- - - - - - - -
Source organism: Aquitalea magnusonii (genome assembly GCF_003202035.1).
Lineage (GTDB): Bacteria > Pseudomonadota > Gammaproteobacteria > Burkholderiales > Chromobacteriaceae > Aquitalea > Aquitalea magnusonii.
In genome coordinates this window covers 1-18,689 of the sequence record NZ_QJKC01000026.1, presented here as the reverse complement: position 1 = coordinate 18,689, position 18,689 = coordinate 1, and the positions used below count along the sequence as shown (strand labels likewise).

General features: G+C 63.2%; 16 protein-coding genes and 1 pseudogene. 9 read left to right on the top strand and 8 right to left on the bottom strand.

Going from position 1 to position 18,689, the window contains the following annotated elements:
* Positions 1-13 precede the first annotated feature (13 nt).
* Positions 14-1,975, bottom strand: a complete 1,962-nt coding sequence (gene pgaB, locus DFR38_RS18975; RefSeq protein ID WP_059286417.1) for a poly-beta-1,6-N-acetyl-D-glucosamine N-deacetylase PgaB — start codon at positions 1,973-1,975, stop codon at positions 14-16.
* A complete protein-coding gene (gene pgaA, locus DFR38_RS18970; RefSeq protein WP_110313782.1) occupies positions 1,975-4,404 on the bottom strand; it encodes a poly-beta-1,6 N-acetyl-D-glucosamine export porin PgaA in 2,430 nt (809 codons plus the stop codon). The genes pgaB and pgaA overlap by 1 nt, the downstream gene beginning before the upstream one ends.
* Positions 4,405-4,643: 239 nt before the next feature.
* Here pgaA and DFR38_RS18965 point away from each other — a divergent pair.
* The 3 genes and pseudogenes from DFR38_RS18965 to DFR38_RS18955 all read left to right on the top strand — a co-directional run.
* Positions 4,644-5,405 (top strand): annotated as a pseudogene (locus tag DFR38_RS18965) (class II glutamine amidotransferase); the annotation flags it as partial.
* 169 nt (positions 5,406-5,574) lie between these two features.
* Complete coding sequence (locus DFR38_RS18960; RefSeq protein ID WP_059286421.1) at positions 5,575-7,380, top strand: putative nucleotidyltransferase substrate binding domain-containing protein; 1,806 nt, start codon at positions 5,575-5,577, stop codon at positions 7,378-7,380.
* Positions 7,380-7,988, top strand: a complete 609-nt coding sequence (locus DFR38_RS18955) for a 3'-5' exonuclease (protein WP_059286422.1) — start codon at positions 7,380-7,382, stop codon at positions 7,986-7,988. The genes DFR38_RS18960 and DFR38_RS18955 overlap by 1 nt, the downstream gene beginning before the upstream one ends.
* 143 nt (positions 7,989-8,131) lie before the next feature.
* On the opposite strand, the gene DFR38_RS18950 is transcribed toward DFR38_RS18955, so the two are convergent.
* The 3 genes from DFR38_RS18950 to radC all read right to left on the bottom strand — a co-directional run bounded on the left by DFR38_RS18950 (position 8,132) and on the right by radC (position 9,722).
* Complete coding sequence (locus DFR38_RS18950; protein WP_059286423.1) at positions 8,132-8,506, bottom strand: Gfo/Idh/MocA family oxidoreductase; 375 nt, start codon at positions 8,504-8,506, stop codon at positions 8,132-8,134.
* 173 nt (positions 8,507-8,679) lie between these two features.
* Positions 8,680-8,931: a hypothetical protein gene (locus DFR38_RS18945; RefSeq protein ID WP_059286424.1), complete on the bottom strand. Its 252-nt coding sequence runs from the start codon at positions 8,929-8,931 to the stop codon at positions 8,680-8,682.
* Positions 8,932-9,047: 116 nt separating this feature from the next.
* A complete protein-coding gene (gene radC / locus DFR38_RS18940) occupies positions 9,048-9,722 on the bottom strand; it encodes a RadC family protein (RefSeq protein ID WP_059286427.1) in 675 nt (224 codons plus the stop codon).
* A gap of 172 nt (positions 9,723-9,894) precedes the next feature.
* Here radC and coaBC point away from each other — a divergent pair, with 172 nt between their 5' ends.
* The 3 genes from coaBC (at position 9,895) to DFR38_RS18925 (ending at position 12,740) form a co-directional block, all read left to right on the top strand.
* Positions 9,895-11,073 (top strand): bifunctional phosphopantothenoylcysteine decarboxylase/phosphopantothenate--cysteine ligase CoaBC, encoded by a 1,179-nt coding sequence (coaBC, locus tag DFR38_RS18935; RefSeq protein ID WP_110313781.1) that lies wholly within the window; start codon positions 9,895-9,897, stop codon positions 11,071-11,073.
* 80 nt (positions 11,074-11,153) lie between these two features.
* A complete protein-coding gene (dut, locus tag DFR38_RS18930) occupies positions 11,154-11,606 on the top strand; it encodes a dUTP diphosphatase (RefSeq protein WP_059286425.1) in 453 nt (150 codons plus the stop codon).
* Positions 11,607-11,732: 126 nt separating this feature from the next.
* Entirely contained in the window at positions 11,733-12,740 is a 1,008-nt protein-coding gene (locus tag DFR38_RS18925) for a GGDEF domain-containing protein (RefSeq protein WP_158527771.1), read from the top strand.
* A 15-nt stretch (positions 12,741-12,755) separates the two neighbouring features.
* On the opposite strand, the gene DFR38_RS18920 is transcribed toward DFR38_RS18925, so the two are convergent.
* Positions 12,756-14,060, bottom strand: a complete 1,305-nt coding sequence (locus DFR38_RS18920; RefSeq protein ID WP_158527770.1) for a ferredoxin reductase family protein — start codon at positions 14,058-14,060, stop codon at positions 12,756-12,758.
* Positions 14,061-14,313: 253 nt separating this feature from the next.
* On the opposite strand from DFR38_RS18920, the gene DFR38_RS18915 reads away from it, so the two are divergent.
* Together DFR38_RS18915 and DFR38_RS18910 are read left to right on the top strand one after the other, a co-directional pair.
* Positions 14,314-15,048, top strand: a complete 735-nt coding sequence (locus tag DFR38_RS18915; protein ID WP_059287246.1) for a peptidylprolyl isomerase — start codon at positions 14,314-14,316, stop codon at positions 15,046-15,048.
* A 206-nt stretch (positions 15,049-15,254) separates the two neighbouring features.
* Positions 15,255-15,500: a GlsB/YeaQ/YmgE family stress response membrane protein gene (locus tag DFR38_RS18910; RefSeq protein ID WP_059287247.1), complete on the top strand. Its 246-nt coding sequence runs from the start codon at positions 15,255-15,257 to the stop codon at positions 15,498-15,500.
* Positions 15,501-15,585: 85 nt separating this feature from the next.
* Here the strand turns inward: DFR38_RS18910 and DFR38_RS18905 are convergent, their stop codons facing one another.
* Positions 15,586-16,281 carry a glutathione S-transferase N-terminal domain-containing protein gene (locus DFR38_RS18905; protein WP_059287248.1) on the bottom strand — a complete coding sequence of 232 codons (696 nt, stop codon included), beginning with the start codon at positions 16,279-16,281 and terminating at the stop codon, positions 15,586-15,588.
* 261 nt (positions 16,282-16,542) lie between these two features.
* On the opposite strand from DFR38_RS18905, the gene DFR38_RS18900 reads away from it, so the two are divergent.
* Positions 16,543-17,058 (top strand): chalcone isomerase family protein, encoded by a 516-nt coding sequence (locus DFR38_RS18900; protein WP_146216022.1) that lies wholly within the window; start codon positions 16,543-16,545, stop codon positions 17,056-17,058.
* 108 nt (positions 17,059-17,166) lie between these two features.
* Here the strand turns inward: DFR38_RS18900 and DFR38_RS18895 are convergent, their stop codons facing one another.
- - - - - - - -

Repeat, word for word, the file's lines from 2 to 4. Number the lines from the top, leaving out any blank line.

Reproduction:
Lineage (GTDB): Bacteria > Pseudomonadota > Gammaproteobacteria > Burkholderiales > Chromobacteriaceae > Aquitalea > Aquitalea magnusonii.
In genome coordinates this window covers 1-18,689 of the sequence record NZ_QJKC01000026.1, presented here as the reverse complement: position 1 = coordinate 18,689, position 18,689 = coordinate 1, and the positions used below count along the sequence as shown (strand labels likewise).

General features: G+C 63.2%; 16 protein-coding genes and 1 pseudogene. 9 read left to right on the top strand and 8 right to left on the bottom strand.